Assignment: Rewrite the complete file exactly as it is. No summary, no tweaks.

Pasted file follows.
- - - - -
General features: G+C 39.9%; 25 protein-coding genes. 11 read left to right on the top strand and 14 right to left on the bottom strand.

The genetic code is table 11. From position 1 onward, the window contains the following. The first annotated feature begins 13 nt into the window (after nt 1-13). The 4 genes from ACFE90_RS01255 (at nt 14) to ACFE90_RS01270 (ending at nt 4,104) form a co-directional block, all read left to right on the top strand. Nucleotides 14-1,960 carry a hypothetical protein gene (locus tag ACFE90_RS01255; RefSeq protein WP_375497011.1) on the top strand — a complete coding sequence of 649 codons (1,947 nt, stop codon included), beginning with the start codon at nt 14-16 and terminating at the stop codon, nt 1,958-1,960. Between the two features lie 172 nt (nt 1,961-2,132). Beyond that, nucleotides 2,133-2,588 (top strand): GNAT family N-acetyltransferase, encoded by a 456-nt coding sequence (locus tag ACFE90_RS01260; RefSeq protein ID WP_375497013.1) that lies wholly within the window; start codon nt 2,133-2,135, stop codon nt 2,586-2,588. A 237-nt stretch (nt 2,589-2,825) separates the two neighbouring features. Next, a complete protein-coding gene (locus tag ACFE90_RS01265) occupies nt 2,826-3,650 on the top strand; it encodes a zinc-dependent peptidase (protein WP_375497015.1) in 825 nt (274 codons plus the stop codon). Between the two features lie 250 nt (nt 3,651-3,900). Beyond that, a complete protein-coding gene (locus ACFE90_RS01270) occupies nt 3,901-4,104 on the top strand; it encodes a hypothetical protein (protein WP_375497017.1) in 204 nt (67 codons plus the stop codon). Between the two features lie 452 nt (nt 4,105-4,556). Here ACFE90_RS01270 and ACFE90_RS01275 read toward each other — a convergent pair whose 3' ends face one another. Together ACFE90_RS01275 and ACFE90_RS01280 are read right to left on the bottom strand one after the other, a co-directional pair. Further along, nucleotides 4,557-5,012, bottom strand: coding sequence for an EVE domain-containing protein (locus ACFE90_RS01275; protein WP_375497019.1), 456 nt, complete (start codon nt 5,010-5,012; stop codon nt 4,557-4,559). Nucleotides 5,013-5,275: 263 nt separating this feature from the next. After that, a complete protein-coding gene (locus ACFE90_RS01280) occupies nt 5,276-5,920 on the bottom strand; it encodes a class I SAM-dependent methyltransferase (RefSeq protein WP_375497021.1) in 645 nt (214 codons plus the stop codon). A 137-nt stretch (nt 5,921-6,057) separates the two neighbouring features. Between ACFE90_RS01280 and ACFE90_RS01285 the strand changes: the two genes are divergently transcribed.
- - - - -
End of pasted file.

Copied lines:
General features: G+C 39.9%; 25 protein-coding genes. 11 read left to right on the top strand and 14 right to left on the bottom strand.

The genetic code is table 11. From position 1 onward, the window contains the following. The first annotated feature begins 13 nt into the window (after nt 1-13). The 4 genes from ACFE90_RS01255 (at nt 14) to ACFE90_RS01270 (ending at nt 4,104) form a co-directional block, all read left to right on the top strand. Nucleotides 14-1,960 carry a hypothetical protein gene (locus tag ACFE90_RS01255; RefSeq protein WP_375497011.1) on the top strand — a complete coding sequence of 649 codons (1,947 nt, stop codon included), beginning with the start codon at nt 14-16 and terminating at the stop codon, nt 1,958-1,960. Between the two features lie 172 nt (nt 1,961-2,132). Beyond that, nucleotides 2,133-2,588 (top strand): GNAT family N-acetyltransferase, encoded by a 456-nt coding sequence (locus tag ACFE90_RS01260; RefSeq protein ID WP_375497013.1) that lies wholly within the window; start codon nt 2,133-2,135, stop codon nt 2,586-2,588. A 237-nt stretch (nt 2,589-2,825) separates the two neighbouring features. Next, a complete protein-coding gene (locus tag ACFE90_RS01265) occupies nt 2,826-3,650 on the top strand; it encodes a zinc-dependent peptidase (protein WP_375497015.1) in 825 nt (274 codons plus the stop codon). Between the two features lie 250 nt (nt 3,651-3,900). Beyond that, a complete protein-coding gene (locus ACFE90_RS01270) occupies nt 3,901-4,104 on the top strand; it encodes a hypothetical protein (protein WP_375497017.1) in 204 nt (67 codons plus the stop codon). Between the two features lie 452 nt (nt 4,105-4,556). Here ACFE90_RS01270 and ACFE90_RS01275 read toward each other — a convergent pair whose 3' ends face one another. Together ACFE90_RS01275 and ACFE90_RS01280 are read right to left on the bottom strand one after the other, a co-directional pair. Further along, nucleotides 4,557-5,012, bottom strand: coding sequence for an EVE domain-containing protein (locus ACFE90_RS01275; protein WP_375497019.1), 456 nt, complete (start codon nt 5,010-5,012; stop codon nt 4,557-4,559). Nucleotides 5,013-5,275: 263 nt separating this feature from the next. After that, a complete protein-coding gene (locus ACFE90_RS01280) occupies nt 5,276-5,920 on the bottom strand; it encodes a class I SAM-dependent methyltransferase (RefSeq protein WP_375497021.1) in 645 nt (214 codons plus the stop codon). A 137-nt stretch (nt 5,921-6,057) separates the two neighbouring features. Between ACFE90_RS01280 and ACFE90_RS01285 the strand changes: the two genes are divergently transcribed.